The newest rendition of the legendary Jeep looks more Chuck Norris than ever. After 77 years it is back to the roots for the American icon. GQ ed Dieter Losskarn got down and dirty with the newest Wrangler on some muddy Austrian mountain tracks.
He helped Tom Hanks saving Private Ryan during D-Day, enabled Inglourious Basterds like Brad Pitt to catch some nazis and transported George C. Scott as General Patton through all major WW2 theaters. But the Jeep isn’t just a supporting Hollywood actor, he helped the Allies to win the actual war. The vehicle was used as a go-anywhere ambulance with a stretcher strapped across the bonnet or the sides, parachuted out of aeroplanes and driven through ice, snow, mud, dust storms and desert sand.
Born in 1941, when the US army was searching for a reliable, agile and light vehicle, which could go anywhere and was unbreakable. Several American car manufacturers designed protoypes. Willys-Overland got the tender, beating the huge Ford company and other smaller ones to it. But Willys didn’t have the capacities to mass-produce enough units, so Ford had to help out. More than 650 000 almost identical vehicles were produced during the war, both Willys MB and Ford GPWs. The name ‘Jeep’ derived most likely from the military abbreviation of ‘GP’, general purpose. Another source could be the, at the time, popular Popeye cartoon character of ‘Eugene the Jeep’.
As soon as the war was over in 1945 Willys-Overland envisioned that this amazing car, the grand-daddy of 4x4s as we know them, could enjoy a huge post-battle success. They copyrighted the Jeep trademark and with a few modifications, mainly bigger headlights popping out of their characteristic recesses, spare wheel at the right rear side to make a foldable tailgate possible and some fresher colors than green, olive and beige, the Jeep CJ2A was born. CJ standing for Civilian Jeep.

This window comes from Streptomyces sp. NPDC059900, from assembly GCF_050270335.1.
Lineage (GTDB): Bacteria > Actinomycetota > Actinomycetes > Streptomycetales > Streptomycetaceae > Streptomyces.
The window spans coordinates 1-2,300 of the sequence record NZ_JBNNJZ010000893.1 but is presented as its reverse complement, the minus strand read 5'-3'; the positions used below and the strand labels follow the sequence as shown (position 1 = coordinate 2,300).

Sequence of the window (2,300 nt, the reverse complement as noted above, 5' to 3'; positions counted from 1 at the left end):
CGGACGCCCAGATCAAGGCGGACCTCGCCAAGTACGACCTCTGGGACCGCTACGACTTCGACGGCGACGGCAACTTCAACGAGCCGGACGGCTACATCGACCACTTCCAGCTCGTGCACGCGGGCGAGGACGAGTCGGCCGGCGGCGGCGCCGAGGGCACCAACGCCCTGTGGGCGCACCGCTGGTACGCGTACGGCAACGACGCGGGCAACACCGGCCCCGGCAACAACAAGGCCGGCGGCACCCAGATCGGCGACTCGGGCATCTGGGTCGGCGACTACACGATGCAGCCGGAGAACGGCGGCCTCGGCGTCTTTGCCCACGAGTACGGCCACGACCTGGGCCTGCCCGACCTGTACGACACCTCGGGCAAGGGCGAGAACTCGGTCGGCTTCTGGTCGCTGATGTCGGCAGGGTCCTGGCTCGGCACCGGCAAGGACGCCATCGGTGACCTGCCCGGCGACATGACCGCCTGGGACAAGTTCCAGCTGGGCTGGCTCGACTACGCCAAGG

When Lucky Strike-smoking and Fräulein-searching American GIs in their Jeeps, with the windshields folded down, were still liberating Italy, France and finally Germany, not even in their wildest nightmares would they have imagined that their beloved war hero could one day be owned by the French (Renault), the Germans (Daimler-Chrysler) or the Italians (Fiat Chrysler Automobiles, FCA). Latter are the current owners of the Jeep brand – and they managed to not only retain the inherited, rugged Jeep genes, they brought the icon back to the roots. The newest, fourth-generation Wrangler is the most exciting one ever. The perfect way to celebrate Jeep’s 77th birthday.
The compared to the Sahara model even tougher Rubicon reminds me a lot of one of the best Jeeps ever, the 1980s CJ5 Laredo with its chrome grille. Muscular, rugged, strong and with an unshakable and confident attitude. I did once buy one of those in Texas and took it over some of the roughest and toughest 4×4 tracks in the Southwestern United States. Now I am reliving those glorious moments in a 2019 orange two-door Rubicon on some muddy mountain tracks in Austria. With the trusted 3.6-l V6 from the previous model nothing can stop the Jeep. And when the going gets tough, you just shift from two- to four-wheel drive, add low-gear, front- or rear diff lock or push the button of the electronic sway bar disconnect to allow lots of additional wheel travel. For this the Rubicon features Rock Trac, a more serious off-road package,than the Sahara’s Command Trac.
Back at the base camp in Spielberg, Austria I have a closer look at the Wrangler. At first glance it looks like the outgoing model. That’s what the Jeep guys actually wanted to achieve. But it is an all-new car. The trapezoidal grille is an homage to CJ times. And it is slightly bend backwards in the upper part to allow for better airflow. In another heritage move, the Wrangler is still the only new car in the world with a folding-down windshield. Quite an engineering feat to make this possible in a modern vehicle. And it is easily done with the cool, little tool set, located in the upper part of the middle console lid.